• As strong and fair as our system of justice is much of the time, we also know that it can be a very unfair and unjust system that favors the wealthy and well-placed – like Donald Trump. When he had the power of the presidency, several convicted felons received pardons from Trump or had their sentences commuted by him (e.g., Dinesh D’Souza, Roger Stone, Michael Flynn, Paul Manafort, and Charles Kushner). If Trump were to gain power again, we can be sure that the same practices would continue.
  • In Dallek’s words, “…prosecuting deposed leaders is the stuff of banana republics…. Trump has boasted of his willingness to go that route: In 2016, he ran by pledging that he intended to use the power of federal law enforcement to help his friends and pay back his enemies… Trump sees the law and law enforcement as a weapon: He wielded it to protect himself and rout his foes.”
  • Dallek argues that “the far graver peril in this situation is inaction, a paralyzing refusal to hold Trump criminally liable for his behavior.” Dallek provides several examples of when lawlessness, especially white supremacist violence, has triumphed in the US and how damaging it is to the country. Incidents in 1873, 1874 and 1898 resulted in “no law enforcement, no accountability and no consequences, [which] empowered anti-democratic forces for decades across the Deep South and elsewhere.”
  •  In addition, “the failure to prosecute Trump for any crimes he himself commits empowers him to do it louder… Trump’s supporters are watching… Like him, they see themselves as answering to an ideology, not to the laws… [Thus], not prosecuting Trump has already signaled to his supporters that accountability is for suckers.”

Given this terrifying history and current scenario, what are we citizens and voters willing to risk? What can any of us do in the face of possible civic unrest if Trump himself is charged with crimes?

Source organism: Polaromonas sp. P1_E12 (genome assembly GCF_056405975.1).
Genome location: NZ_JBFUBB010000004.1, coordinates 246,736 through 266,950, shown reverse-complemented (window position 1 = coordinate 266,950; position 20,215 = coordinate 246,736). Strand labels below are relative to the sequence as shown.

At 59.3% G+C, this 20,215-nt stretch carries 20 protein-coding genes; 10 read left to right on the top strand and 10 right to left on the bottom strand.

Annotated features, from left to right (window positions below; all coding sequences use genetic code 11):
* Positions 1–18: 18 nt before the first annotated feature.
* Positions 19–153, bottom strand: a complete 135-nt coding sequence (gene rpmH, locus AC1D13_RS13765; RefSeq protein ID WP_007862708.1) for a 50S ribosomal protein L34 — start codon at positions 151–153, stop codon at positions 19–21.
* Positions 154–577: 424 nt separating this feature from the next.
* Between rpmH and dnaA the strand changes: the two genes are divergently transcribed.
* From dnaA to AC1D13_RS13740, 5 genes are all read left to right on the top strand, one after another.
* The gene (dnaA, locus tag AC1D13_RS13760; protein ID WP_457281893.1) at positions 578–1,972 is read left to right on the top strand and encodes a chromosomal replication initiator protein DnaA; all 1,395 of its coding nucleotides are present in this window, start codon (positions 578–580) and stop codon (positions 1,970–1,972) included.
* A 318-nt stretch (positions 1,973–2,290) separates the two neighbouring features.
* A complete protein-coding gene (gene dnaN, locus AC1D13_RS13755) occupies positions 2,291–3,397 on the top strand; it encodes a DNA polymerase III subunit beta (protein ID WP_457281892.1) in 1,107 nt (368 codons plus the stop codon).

Obviously most of us are not suicidal: rational people in general do not want to be killed or put our families at risk. So, each of us needs to make our own decisions. But there are ways each of us can exhibit courage in our individual situations or at least support law enforcement authorities who daily put their own lives on the line to get between innocent civilians and lawbreakers. (For instance, a community of amateur sleuths – “sedition hunters” – has identified hundreds of suspected Capitol rioters and provided the information to the Justice Department, an amazing example of the creative use of social media.)

When large groups of people exhibit strength and courage on the side of what is right, tragedies can often be averted; there can often be “strength in numbers.” Voting for candidates at all levels of government, in primaries and in the general election in November, is our basic “group action,” and there are many others. Relatedly, however, we cannot be fooled by Republicans and others who might come around over time to agree with those who have been maintaining all along that Trump and his supporters are extremely dangerous. Many voters across the country who have always voted a GOP ticket are nearly hard-wired to shun Democratic candidates at all costs, for ideological and other reasons. If those voters are tempted to vote for change-of-heart Republicans instead of Democrats, we can well find ourselves in great trouble again: those GOP politicians might very well revert to supporting Trump (or “Trumpists”) if they find that he is the one – as in 2016 – who more closely holds longstanding Republican ideological views and who attracts not only votes but also enormous sums of money. Many GOP officials across the country are constantly putting party over country – in stark contrast to the bravery of Representative Liz Cheney, who is fighting an uphill battle to retain her seat in Wyoming.

Will our democracy be preserved? Only time will tell; it is up to us and those public servants we entrust to carry out our wishes.